Great and informative post! It’s really amazing just how many strategies Walmart has in place to monetize its collection of customer data, and it seems like it is really creating a win-win-win for the suppliers, Walmart and the customers. Another strategy that some Walmart stores are beginning to use is motion-sensing beacons to track where customers spend time in stores and send targeted messages encouraging customers to check out certain discounted items depending on where they are in the store. I imagine that the insights gained from using this beacon technology will enable Walmart to better understand the impact of their ad spend in real time, and could be added to their analytics offering to other companies.
Interesting post – agriculture is definitely a prime area for using big data to capture value. I find it interesting that Climate Corporation used U.S. weather data from the government’s open platform data.gov to build their business and went on to sell to Monsanto. I agree with your hesitation about what it means for the farmers that Monsanto now owns their data and may become integral to their success.
Great post! It’s interesting to see that in the toy industry, which is known for its extreme secrecy and surprisingly slow pace of change, crowdsourcing is emerging as a differentiator for LEGO. I think the next big challenge is for LEGO to navigate the transition from physical to digital play. The LEGO Ideas site is a first step in this direction, helping the company develop a strong online community of people who are brand loyal. Can LEGO further connect this online community with its offline toys to create customized play experiences and compete with its major competitor, MATTEL, which is already entering the digital space?
Really great post! I hadn’t heard about VerablizeIt until now. There are a lot of parallels between VerbalizeIt and Duolingo’s crowdsourced translation models, and now that VerbalizeIt has pivoted to serve business clients with repeat customer needs, it seems like they are competing for the same supply. VerbalizeIt seems like it has a leg up on quality assurance by screening all translators before allowing them to accept projects, and also by providing financial incentives for translators to do a good job (Duolingo provides no incentives for its community of translators). VerbalizeIt could further differentiate its offering by introducing a rating system for its translators to allow companies to quickly find the skill set they are looking for and to increase the stickiness of their translator community. It will be interesting to see if translation is a “winner takes all” type of market or if there is room for multiple big players to sustain success.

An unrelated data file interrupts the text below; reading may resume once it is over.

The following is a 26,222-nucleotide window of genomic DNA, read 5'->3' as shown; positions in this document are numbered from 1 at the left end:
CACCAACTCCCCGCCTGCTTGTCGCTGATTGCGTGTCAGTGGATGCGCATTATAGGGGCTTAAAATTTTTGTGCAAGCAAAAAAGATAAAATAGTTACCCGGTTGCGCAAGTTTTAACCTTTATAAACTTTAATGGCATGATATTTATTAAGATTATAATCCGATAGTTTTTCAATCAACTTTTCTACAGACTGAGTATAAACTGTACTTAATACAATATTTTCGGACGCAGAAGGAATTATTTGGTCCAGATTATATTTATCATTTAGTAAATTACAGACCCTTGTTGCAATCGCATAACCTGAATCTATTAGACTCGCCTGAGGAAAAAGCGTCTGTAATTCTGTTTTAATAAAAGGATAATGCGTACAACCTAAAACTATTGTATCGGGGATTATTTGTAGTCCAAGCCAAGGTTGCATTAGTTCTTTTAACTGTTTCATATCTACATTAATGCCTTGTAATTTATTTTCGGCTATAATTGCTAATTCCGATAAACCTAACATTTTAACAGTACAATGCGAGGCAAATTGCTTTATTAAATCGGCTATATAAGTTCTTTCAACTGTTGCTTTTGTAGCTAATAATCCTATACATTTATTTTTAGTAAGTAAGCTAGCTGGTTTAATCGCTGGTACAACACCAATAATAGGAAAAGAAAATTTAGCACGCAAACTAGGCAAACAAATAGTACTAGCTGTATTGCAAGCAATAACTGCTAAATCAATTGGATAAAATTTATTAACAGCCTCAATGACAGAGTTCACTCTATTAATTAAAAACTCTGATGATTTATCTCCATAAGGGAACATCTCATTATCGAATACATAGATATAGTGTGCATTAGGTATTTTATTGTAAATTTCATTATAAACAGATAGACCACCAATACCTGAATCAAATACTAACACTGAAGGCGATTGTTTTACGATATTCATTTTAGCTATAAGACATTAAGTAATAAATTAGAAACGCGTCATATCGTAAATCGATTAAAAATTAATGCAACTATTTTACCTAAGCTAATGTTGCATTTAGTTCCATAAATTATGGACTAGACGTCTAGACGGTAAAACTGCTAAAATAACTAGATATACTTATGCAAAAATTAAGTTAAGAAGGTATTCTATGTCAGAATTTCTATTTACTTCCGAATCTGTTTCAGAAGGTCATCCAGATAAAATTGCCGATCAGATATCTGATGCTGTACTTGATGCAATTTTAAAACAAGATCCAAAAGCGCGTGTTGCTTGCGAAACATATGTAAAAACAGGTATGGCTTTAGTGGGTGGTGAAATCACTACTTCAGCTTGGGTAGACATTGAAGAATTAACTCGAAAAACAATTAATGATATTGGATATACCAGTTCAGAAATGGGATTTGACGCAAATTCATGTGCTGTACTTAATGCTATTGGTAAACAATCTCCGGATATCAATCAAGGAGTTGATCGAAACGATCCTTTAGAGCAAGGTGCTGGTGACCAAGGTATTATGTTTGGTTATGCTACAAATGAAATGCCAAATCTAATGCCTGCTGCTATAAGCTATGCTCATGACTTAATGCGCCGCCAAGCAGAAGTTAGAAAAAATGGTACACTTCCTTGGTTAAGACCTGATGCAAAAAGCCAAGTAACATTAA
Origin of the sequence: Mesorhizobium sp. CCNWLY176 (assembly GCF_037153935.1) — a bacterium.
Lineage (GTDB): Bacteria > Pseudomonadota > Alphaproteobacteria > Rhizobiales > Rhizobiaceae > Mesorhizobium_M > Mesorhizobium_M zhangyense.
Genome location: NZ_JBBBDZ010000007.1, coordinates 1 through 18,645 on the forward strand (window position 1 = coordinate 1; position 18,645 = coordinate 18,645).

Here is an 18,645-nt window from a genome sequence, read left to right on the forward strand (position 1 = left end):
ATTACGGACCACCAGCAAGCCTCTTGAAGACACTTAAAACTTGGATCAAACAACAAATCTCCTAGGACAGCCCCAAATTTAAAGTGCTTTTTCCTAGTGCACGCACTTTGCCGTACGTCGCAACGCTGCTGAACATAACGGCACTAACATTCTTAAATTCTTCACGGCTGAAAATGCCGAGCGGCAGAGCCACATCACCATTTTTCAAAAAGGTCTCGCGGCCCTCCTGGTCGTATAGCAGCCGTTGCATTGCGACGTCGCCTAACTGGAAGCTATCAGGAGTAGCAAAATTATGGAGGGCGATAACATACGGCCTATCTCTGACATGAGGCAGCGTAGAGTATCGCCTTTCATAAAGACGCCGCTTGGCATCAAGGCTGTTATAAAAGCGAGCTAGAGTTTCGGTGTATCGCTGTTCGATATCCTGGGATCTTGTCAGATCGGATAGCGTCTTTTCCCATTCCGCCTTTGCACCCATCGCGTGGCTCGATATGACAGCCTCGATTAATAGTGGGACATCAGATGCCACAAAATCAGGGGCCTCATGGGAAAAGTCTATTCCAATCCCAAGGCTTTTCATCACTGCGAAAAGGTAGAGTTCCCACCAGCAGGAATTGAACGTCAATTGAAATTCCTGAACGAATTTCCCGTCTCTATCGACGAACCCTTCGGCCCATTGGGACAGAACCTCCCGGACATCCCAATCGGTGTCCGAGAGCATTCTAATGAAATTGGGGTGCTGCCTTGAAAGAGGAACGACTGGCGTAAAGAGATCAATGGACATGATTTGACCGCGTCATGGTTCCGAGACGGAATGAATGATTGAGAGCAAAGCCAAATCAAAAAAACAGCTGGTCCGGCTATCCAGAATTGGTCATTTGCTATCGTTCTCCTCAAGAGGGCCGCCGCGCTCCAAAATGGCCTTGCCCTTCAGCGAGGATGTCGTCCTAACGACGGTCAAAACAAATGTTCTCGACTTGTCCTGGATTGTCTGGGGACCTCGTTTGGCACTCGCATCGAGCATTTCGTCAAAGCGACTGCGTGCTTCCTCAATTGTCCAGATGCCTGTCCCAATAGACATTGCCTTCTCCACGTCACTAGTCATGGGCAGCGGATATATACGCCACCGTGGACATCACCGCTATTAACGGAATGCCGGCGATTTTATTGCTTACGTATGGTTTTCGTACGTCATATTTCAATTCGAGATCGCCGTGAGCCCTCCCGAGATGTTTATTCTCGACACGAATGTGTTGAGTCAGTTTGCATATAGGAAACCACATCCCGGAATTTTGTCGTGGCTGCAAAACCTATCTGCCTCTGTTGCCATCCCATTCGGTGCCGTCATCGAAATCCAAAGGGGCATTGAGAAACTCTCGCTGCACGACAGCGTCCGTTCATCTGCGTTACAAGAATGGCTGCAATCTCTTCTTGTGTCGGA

Great post! It’s interesting that Duolingo plans to generate revenue from the efforts of its community of translators without providing any direct incentives to them. One idea for Duolingo would be to adopt a TopCoder model and run translation competitions, offering the community a chance to win prizes and building on Duolingo’s strong gamification culture. It would also attract more skilled translators and ensure a certain level of quality to the company hosting the competition. From the perspective of CNN, Buzzfeed and other companies that use Duolingo’s translation services, I would be concerned about privacy issues for content that is not yet meant to be shared publicly. How does Duolingo respond to concerns about sensitive content and ensure that companies maintain privacy?
Interesting post! I think another key piece of Eventbrite’s network effects strategy is to allow users to connect through their Facebook accounts. This helps them scale their potential user base and making purchases through their site more of a social experience. I’d be curious to see how many people land on Eventbrite’s page through a social media site. If it’s a high percentage, then the strategy of Eventbrite itself becoming a discovery platform may not work, since users are “discovering” their desired events off of the site. One alternative strategy would be to partner with Uber and opentable to help build out the experiences that generally accompany attending events. It will be interesting to see how Eventbrite plans to offer more differentiated services and maintain its network strength, especially as sites like Tilt become the standard for organizing smaller social gatherings between friends.